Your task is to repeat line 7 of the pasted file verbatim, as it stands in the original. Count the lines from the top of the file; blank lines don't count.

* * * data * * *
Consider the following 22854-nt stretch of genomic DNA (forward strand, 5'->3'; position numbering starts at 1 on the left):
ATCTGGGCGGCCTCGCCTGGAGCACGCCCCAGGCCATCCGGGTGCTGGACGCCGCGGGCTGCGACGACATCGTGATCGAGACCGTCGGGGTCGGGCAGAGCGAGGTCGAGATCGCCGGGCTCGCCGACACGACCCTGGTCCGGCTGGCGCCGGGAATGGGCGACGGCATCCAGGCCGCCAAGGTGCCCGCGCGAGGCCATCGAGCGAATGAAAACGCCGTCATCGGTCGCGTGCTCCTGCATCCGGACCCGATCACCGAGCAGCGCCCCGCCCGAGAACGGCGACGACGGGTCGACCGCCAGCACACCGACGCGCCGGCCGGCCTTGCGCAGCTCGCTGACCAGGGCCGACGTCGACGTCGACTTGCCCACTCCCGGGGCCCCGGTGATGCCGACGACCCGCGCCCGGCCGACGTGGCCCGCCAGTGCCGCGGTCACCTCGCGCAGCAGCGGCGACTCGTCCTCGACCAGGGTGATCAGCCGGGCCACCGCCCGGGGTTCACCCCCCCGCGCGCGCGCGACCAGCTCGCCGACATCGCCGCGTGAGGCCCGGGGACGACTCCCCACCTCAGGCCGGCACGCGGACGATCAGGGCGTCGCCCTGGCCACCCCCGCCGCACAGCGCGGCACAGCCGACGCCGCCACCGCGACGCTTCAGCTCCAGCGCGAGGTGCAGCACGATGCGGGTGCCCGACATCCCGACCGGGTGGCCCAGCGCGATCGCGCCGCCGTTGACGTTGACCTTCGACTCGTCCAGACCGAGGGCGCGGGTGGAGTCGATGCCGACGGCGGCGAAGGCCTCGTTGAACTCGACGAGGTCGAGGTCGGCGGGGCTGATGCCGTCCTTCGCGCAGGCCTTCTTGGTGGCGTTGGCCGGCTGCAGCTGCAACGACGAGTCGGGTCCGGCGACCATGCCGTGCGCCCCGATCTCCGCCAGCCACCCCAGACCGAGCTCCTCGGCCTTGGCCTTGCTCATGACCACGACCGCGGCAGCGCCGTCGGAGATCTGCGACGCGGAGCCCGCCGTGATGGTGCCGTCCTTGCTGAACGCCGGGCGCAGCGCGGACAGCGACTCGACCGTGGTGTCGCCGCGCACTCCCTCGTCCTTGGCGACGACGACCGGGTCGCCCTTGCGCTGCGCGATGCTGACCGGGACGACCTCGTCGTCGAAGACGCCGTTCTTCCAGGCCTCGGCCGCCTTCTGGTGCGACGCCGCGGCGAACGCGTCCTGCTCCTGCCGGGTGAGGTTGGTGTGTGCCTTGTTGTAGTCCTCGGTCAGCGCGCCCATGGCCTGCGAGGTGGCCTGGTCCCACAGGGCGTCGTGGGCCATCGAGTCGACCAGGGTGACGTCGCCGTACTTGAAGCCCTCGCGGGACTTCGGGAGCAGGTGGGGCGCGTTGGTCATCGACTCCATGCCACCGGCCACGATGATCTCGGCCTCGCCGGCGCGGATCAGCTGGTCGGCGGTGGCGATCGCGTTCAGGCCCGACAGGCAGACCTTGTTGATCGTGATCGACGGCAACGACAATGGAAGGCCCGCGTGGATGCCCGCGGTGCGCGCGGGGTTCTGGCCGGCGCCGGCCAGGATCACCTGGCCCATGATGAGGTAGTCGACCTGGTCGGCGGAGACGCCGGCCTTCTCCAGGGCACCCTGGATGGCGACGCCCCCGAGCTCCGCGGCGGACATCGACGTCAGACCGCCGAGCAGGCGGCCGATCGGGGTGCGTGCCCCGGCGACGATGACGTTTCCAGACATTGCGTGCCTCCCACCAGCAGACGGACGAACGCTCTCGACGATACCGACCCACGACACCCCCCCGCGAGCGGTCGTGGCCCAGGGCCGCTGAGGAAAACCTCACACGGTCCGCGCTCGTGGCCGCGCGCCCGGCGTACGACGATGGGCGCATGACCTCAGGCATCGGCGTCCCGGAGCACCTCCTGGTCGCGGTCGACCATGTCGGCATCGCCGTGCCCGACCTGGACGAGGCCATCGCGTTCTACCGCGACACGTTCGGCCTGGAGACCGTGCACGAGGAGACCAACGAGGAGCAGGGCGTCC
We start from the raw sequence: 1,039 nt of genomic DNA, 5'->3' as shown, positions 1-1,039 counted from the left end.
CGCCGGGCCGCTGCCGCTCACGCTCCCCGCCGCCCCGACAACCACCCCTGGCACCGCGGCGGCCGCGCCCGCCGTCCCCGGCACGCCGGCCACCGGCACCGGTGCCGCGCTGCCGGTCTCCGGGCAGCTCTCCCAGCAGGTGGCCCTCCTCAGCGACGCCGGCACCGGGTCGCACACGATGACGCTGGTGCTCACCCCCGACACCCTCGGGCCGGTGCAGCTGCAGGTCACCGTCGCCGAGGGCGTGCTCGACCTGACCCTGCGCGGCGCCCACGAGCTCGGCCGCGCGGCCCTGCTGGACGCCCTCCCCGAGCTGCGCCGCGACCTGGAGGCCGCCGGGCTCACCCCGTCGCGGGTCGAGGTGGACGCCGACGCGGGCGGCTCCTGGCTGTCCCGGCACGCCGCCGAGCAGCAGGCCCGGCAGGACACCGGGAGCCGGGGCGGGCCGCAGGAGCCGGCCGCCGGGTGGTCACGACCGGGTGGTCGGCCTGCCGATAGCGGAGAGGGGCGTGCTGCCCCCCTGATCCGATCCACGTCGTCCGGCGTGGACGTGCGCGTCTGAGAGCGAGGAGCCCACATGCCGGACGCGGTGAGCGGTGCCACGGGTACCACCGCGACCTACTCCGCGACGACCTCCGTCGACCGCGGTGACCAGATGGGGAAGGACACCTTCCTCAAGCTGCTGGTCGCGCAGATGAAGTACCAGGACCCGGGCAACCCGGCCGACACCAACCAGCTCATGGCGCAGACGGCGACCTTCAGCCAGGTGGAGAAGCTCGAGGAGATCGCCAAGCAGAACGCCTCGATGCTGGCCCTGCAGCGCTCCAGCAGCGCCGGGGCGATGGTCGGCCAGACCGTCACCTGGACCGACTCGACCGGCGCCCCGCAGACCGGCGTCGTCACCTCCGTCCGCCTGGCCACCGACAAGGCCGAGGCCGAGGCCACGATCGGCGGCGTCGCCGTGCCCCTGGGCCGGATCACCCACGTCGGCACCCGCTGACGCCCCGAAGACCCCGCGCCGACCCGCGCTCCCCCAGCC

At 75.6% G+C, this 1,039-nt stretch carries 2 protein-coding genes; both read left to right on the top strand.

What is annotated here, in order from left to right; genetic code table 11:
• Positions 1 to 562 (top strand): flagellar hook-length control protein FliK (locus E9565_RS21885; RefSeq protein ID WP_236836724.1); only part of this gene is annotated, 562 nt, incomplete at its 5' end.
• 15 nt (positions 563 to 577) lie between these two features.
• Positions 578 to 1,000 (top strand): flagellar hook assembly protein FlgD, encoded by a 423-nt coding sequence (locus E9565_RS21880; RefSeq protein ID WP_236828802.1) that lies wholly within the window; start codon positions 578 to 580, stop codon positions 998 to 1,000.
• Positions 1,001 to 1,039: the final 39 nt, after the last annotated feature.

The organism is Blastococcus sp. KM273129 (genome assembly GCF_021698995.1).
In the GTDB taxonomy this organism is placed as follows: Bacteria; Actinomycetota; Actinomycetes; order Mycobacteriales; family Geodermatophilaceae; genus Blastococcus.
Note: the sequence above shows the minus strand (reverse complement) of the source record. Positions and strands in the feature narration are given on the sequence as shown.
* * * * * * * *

• Positions 1 to 562 (top strand): flagellar hook-length control protein FliK (locus E9565_RS21885; RefSeq protein ID WP_236836724.1); only part of this gene is annotated, 562 nt, incomplete at its 5' end.